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Reducing Car Taxes Not the Best Option for the Poor

Update: Rep. elected Norton clarified online that his intention is to lower the rate of taxation in cities like Pawtucket, which have a higher car tax, while raising the tax in municipalities like Jamestown to compensate. I wouldn't object to this change, as already noted below. 
The key is holding the state assembly to this promise. As Norton jockeys with other state reps., I wonder whether there will be a push to amend his proposal to lower the car tax in poorer cities without replacing that revenue with a higher tax in wealthier areas. It's something we should keep our eyes on.


I don't think this will be a giant surprise for anyone reading this blog regularly, but I'm not a proponent of lowering car taxes.

The issue has come to the forefront of campaigning again, this time by State Representative elect David Norton of Pawtucket.

There's some nuance here. Since we stopped having a state car tax under the Carcieri administration, individual municipalities have had to set their own rates, and poorer communities have set higher rates than more affluent ones. I agree with Norton about this discrepancy, which is definitely unfair.
Here's where I disagree with Norton's overall goal of lowering car taxes as a means of putting money into the economy.

The first problem I see is that lots poor, elderly, disabled, and young people do not drive. Owning a car is not exclusively a middle class or upper class thing, but it is disproportionately so. So it's absolutely true that there are poor people out there struggling to pay for a high car tax, but there are also lots of poor people for whom a lower car tax will have no effect whatsoever, and plenty of people who aren't poor who will reap awards those poor people don't get.

Stated another way, if you were going to give back $1,000 in car tax to someone, why not give back $1,000 in some tax that affects everyone? Why not target your tax cut more carefully to the poor, so as not to miss anyone? The car tax does hit some poor people, but lowering it requires that poor people ante-in and buy a car in order to get a benefit, and that to me is unfair.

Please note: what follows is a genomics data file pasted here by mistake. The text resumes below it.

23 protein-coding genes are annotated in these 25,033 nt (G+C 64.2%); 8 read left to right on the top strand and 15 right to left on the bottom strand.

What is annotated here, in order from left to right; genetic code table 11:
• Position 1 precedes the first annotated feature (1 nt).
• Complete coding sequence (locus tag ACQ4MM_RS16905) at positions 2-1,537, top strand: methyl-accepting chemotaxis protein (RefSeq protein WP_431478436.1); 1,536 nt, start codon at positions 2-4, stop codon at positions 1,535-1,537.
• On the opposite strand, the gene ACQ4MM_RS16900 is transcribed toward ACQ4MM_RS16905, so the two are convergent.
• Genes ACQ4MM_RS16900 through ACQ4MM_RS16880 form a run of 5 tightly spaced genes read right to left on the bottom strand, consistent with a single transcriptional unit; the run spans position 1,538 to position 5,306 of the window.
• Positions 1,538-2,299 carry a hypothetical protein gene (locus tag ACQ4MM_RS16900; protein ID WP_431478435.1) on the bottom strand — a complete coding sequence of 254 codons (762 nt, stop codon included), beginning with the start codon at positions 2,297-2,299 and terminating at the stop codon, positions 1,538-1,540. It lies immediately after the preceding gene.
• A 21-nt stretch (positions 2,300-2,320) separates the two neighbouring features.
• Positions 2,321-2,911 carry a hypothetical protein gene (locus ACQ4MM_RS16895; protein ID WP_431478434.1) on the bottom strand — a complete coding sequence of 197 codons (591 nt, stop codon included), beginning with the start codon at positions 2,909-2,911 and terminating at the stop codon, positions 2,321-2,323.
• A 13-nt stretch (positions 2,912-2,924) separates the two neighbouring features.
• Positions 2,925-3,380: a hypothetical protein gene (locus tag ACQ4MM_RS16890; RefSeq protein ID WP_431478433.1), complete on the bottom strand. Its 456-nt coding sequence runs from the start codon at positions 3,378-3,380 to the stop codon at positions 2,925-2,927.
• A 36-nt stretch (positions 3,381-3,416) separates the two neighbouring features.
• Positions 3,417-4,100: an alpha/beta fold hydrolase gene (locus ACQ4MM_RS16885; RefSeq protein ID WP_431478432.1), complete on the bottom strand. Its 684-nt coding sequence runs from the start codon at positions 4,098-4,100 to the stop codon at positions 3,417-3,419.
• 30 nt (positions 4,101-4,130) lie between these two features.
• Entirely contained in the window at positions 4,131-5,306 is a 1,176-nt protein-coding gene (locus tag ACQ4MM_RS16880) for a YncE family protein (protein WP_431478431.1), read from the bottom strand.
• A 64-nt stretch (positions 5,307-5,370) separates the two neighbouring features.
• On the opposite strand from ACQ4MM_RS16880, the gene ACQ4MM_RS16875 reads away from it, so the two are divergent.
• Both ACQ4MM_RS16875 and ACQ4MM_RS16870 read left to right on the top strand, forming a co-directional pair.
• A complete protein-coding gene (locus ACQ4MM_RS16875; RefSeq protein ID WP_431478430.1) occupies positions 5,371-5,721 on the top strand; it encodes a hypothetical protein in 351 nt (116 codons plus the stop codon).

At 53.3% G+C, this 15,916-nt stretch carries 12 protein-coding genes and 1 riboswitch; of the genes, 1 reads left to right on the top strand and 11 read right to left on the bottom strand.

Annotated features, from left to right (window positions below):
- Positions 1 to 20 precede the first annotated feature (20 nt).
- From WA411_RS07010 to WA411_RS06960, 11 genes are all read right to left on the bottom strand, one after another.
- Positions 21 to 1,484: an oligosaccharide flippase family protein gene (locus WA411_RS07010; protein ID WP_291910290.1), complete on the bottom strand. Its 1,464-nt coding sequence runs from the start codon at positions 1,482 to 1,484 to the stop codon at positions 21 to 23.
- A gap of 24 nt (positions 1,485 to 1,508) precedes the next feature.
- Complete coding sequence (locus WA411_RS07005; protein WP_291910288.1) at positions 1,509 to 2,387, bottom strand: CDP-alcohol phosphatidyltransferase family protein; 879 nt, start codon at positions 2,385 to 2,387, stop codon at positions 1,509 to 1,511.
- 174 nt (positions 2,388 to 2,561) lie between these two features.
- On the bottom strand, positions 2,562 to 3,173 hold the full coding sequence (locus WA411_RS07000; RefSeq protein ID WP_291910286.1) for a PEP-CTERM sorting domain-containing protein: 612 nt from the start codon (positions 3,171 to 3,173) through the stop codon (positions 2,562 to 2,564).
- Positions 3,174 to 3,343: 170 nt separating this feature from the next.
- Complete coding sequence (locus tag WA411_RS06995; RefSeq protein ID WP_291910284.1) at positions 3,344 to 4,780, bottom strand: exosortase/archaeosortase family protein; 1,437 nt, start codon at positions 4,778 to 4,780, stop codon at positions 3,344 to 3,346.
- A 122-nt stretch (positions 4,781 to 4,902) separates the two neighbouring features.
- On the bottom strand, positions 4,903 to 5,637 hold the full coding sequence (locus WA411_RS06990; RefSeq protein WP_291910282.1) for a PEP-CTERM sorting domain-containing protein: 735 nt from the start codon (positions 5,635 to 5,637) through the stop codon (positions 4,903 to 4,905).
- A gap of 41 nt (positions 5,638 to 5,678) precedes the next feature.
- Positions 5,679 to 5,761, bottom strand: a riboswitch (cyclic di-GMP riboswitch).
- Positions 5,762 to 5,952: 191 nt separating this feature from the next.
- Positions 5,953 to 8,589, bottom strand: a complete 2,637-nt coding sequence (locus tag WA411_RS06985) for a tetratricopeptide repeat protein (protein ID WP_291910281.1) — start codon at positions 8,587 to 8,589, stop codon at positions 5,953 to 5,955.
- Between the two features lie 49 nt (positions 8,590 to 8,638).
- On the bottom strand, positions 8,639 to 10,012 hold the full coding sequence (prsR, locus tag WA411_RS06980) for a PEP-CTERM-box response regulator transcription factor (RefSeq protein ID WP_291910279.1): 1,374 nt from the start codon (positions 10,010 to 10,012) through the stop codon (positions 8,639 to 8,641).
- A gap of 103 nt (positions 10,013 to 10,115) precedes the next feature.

The second problem I have with lowering the car tax is that the United States is riding a fantasy that driving is affordable as the default way of getting around. It isn't that other countries don't drive, or that people in other countries don't own cars, but the amount of driving (VMT) and the amount of car ownership is much lower. The 6/10 Connector (which incidentally, Norton supports turning into a boulevard, at least judging by his favoriting history on Twitter) is a really emblematic example of really expensive infrastructure that encourages driving, discourages anything that isn't driving, and puts our state in debt. Yet, nationwide as well as here in Rhode Island, we're floating this idea that making driving more affordable is a progressive value, and to my mind that's chasing a ponzi scheme.

Countries with very egalitarian wealth distribution typically have high car fees. Yes, it's true that if you live in Denmark or the Netherlands, where the tax on a car can be much higher than in Rhode Island, that it's going to be hard as a poor person to own a car. But it's also going to be harder to be a poor person, because if you're focusing your social policy on things that directly reduce poverty, instead of routing them inefficiently the way the U.S. does, you're going to have better housing security, food security, educational opportunity, and health outcomes.

Why is lowering car taxes such a popular and recurrent idea? I think the reason is that it's an ordinary nuisance, but one that isn't seen as political. If I tell you that we should have a comprehensive health service to ensure that everyone has access to healthcare, that issue (in America) has been marked as left-of-center. But lowering the car tax appeals to people in a kind of apolitical way. You can find people who want to vote for Donald Trump who like the idea, just as much as you can find liberals. But I think we ultimately have to face the fact that higher car charges save poor people money. The current system tries to uphold universal driving as the ideal, so that people who might benefit best from a robust transit or biking system have to buy all the expensive accouterments of car ownership. Along with militarism, I think car culture is one of the things that has most stood in the way of a more democratic and egalitarian U.S.



  1. "Along with militarism, I think car culture is one of the things that has most stood in the way of a more democratic and egalitarian U.S."

    I agree.